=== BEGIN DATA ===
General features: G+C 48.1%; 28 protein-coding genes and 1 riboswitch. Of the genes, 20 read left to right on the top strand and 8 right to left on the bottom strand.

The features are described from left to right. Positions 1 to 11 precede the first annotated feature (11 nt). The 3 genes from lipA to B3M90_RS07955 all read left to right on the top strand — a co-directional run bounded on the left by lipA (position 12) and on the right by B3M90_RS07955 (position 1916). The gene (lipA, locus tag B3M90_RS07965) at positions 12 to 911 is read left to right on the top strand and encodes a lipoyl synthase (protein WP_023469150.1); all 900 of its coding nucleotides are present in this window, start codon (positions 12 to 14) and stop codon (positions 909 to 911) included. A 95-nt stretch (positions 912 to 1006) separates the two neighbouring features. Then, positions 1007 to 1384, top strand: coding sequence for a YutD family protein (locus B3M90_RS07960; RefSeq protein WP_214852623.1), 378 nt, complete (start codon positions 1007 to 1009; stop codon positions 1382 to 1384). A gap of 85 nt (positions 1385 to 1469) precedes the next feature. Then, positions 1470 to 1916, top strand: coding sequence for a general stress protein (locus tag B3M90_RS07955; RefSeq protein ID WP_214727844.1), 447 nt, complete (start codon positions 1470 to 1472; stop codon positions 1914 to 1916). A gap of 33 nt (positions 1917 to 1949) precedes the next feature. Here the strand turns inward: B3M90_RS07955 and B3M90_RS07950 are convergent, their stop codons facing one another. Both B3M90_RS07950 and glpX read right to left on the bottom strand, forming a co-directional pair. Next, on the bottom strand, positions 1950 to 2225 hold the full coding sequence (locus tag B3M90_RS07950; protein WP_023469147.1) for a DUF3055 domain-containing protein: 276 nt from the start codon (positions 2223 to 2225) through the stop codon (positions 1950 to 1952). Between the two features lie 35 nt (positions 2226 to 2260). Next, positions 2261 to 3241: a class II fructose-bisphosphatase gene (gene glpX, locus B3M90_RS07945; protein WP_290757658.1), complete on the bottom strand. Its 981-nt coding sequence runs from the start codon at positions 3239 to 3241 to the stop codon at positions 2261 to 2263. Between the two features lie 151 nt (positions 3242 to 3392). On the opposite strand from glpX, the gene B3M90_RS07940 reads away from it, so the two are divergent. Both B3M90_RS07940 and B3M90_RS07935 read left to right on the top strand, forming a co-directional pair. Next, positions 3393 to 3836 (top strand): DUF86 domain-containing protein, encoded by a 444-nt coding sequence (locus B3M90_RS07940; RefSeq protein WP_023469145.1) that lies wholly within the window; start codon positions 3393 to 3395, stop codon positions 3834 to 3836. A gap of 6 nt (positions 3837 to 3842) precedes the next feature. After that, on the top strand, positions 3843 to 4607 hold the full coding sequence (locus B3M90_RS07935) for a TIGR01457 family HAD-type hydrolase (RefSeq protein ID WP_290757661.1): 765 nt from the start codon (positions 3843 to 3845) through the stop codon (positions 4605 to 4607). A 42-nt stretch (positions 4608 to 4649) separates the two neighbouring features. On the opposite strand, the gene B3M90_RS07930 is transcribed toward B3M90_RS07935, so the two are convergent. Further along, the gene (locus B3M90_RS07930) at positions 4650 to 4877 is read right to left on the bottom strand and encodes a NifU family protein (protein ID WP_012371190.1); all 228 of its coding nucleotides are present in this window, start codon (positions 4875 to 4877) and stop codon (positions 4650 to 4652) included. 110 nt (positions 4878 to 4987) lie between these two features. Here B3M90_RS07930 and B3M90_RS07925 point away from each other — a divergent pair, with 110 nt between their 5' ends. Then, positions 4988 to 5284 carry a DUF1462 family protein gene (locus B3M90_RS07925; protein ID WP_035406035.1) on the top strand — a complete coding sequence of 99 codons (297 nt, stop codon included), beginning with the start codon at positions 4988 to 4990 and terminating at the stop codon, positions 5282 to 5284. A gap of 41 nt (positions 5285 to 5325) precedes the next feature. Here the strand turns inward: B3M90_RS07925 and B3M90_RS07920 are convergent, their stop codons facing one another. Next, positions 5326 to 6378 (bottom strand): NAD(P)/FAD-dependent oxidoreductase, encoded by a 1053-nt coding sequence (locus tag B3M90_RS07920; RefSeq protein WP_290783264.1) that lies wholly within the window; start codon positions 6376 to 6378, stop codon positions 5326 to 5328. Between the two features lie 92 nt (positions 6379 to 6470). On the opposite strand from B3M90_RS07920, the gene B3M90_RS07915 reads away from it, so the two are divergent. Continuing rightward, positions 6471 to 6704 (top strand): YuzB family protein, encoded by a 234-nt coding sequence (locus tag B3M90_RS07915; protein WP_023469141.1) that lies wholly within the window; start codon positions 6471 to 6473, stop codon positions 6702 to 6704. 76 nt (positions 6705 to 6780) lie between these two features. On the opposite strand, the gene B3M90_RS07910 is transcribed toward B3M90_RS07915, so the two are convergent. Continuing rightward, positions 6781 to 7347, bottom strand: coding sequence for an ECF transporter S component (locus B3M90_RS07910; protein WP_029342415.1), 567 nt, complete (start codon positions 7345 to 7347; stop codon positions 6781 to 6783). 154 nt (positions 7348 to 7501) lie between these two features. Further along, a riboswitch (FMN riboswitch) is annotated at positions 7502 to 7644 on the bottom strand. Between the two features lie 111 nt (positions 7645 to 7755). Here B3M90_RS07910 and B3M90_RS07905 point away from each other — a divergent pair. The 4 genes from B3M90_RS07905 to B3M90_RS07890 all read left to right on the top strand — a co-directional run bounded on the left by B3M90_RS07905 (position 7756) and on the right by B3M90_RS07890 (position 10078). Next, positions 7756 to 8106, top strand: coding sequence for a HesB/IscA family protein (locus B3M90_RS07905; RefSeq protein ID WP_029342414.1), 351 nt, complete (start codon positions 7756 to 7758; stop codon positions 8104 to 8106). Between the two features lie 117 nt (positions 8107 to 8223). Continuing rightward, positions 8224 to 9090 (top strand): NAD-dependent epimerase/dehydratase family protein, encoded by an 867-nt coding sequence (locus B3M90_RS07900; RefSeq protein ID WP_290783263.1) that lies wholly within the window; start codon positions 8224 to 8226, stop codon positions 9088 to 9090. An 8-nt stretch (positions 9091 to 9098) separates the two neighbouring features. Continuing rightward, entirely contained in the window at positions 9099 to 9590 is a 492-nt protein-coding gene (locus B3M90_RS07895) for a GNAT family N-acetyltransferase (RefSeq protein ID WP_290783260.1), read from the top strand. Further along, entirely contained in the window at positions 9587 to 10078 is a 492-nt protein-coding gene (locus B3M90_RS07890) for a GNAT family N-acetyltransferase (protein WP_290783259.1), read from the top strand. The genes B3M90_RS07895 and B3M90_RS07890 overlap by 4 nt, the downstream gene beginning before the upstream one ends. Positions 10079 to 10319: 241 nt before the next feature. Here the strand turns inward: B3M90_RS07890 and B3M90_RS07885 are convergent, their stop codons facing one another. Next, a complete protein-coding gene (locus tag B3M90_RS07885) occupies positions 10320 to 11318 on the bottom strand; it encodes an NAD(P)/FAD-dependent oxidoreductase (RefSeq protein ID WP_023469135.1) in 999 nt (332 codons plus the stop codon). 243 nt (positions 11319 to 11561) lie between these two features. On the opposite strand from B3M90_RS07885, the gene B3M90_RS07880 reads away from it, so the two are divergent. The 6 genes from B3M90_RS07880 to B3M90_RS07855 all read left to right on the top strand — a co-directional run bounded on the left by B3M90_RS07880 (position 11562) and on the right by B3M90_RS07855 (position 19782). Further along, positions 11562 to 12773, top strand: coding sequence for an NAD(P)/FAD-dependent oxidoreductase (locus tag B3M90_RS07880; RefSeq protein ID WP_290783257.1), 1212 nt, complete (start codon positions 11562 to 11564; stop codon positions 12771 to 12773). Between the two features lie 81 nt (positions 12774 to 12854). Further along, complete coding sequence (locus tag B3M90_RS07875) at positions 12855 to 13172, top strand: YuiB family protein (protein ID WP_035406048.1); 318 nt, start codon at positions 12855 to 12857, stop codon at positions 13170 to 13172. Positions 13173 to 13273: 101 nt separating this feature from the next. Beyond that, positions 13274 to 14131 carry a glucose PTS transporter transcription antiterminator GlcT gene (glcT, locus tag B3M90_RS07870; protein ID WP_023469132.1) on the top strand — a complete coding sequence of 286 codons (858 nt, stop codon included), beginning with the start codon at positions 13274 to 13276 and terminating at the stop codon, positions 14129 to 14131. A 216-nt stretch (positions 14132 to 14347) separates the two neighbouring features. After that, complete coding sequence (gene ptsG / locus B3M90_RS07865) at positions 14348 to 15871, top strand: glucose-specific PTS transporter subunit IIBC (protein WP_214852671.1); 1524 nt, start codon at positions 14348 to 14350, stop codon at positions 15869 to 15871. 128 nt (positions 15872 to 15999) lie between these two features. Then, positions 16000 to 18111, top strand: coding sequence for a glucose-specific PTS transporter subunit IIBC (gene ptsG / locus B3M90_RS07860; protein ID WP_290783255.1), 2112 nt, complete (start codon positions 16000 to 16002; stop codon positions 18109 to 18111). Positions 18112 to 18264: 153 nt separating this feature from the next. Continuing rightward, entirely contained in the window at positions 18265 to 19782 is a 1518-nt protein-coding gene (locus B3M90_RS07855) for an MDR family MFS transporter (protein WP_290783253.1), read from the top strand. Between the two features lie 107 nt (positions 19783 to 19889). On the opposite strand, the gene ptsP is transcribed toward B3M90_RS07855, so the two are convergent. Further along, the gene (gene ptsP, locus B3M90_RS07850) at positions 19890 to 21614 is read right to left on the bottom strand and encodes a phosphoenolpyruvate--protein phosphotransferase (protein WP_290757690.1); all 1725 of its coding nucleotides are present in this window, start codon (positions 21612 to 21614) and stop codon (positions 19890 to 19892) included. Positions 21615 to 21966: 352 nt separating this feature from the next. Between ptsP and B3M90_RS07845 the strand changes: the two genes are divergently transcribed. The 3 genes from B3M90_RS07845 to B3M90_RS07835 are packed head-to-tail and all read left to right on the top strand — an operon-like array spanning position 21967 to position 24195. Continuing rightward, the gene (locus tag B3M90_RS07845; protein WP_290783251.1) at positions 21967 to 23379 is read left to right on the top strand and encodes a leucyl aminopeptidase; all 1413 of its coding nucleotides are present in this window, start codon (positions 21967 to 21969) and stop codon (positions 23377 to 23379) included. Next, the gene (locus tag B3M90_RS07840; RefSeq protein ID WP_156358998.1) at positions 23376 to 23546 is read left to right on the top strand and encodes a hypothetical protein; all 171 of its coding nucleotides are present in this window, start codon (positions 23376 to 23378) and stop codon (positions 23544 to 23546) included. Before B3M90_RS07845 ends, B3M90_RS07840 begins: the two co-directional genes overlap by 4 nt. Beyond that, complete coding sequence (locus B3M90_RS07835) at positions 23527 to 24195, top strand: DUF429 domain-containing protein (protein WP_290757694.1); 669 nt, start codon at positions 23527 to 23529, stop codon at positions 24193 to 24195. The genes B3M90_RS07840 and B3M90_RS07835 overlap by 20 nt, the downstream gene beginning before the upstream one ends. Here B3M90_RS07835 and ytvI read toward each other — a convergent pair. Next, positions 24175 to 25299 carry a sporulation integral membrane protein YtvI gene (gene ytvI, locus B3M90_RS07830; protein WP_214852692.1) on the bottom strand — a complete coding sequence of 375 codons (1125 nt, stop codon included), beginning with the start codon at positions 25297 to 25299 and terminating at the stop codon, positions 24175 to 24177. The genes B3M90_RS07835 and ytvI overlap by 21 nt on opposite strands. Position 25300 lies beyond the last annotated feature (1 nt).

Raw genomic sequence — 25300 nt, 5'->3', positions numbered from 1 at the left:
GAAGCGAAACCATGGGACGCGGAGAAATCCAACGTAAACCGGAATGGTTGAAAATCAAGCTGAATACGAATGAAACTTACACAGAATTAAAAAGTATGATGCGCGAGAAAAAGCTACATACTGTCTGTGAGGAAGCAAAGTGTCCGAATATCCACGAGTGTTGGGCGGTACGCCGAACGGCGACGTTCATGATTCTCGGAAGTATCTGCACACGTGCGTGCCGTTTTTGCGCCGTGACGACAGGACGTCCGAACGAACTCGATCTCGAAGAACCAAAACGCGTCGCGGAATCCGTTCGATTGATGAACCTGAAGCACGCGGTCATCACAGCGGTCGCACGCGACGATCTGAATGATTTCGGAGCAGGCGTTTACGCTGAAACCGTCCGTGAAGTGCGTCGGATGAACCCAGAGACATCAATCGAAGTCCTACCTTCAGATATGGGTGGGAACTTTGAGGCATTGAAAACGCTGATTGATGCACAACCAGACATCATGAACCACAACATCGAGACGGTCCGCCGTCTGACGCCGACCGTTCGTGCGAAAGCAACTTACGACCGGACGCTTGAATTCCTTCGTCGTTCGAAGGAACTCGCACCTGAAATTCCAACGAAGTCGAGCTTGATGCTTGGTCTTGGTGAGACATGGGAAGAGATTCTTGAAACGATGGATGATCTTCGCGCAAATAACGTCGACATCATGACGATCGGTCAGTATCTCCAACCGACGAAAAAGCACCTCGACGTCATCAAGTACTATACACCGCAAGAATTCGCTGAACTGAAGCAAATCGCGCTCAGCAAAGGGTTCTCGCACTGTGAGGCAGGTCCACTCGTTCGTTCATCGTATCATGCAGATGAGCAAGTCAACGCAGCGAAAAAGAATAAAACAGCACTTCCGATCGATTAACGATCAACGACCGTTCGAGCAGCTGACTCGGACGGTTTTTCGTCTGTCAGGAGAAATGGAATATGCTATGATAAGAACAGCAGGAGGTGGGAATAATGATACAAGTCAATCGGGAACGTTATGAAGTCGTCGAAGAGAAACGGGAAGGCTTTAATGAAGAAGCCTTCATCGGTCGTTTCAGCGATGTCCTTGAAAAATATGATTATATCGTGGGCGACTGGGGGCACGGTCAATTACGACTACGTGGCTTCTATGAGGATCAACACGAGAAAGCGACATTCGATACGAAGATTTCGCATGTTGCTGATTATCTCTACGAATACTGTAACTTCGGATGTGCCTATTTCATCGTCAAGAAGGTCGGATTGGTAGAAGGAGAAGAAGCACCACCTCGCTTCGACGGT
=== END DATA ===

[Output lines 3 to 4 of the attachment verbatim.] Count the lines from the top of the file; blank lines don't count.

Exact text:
Raw genomic sequence — 25300 nt, 5'->3', positions numbered from 1 at the left:
GAAGCGAAACCATGGGACGCGGAGAAATCCAACGTAAACCGGAATGGTTGAAAATCAAGCTGAATACGAATGAAACTTACACAGAATTAAAAAGTATGATGCGCGAGAAAAAGCTACATACTGTCTGTGAGGAAGCAAAGTGTCCGAATATCCACGAGTGTTGGGCGGTACGCCGAACGGCGACGTTCATGATTCTCGGAAGTATCTGCACACGTGCGTGCCGTTTTTGCGCCGTGACGACAGGACGTCCGAACGAACTCGATCTCGAAGAACCAAAACGCGTCGCGGAATCCGTTCGATTGATGAACCTGAAGCACGCGGTCATCACAGCGGTCGCACGCGACGATCTGAATGATTTCGGAGCAGGCGTTTACGCTGAAACCGTCCGTGAAGTGCGTCGGATGAACCCAGAGACATCAATCGAAGTCCTACCTTCAGATATGGGTGGGAACTTTGAGGCATTGAAAACGCTGATTGATGCACAACCAGACATCATGAACCACAACATCGAGACGGTCCGCCGTCTGACGCCGACCGTTCGTGCGAAAGCAACTTACGACCGGACGCTTGAATTCCTTCGTCGTTCGAAGGAACTCGCACCTGAAATTCCAACGAAGTCGAGCTTGATGCTTGGTCTTGGTGAGACATGGGAAGAGATTCTTGAAACGATGGATGATCTTCGCGCAAATAACGTCGACATCATGACGATCGGTCAGTATCTCCAACCGACGAAAAAGCACCTCGACGTCATCAAGTACTATACACCGCAAGAATTCGCTGAACTGAAGCAAATCGCGCTCAGCAAAGGGTTCTCGCACTGTGAGGCAGGTCCACTCGTTCGTTCATCGTATCATGCAGATGAGCAAGTCAACGCAGCGAAAAAGAATAAAACAGCACTTCCGATCGATTAACGATCAACGACCGTTCGAGCAGCTGACTCGGACGGTTTTTCGTCTGTCAGGAGAAATGGAATATGCTATGATAAGAACAGCAGGAGGTGGGAATAATGATACAAGTCAATCGGGAACGTTATGAAGTCGTCGAAGAGAAACGGGAAGGCTTTAATGAAGAAGCCTTCATCGGTCGTTTCAGCGATGTCCTTGAAAAATATGATTATATCGTGGGCGACTGGGGGCACGGTCAATTACGACTACGTGGCTTCTATGAGGATCAACACGAGAAAGCGACATTCGATACGAAGATTTCGCATGTTGCTGATTATCTCTACGAATACTGTAACTTCGGATGTGCCTATTTCATCGTCAAGAAGGTCGGATTGGTAGAAGGAGAAGAAGCACCACCTCGCTTCGACGGT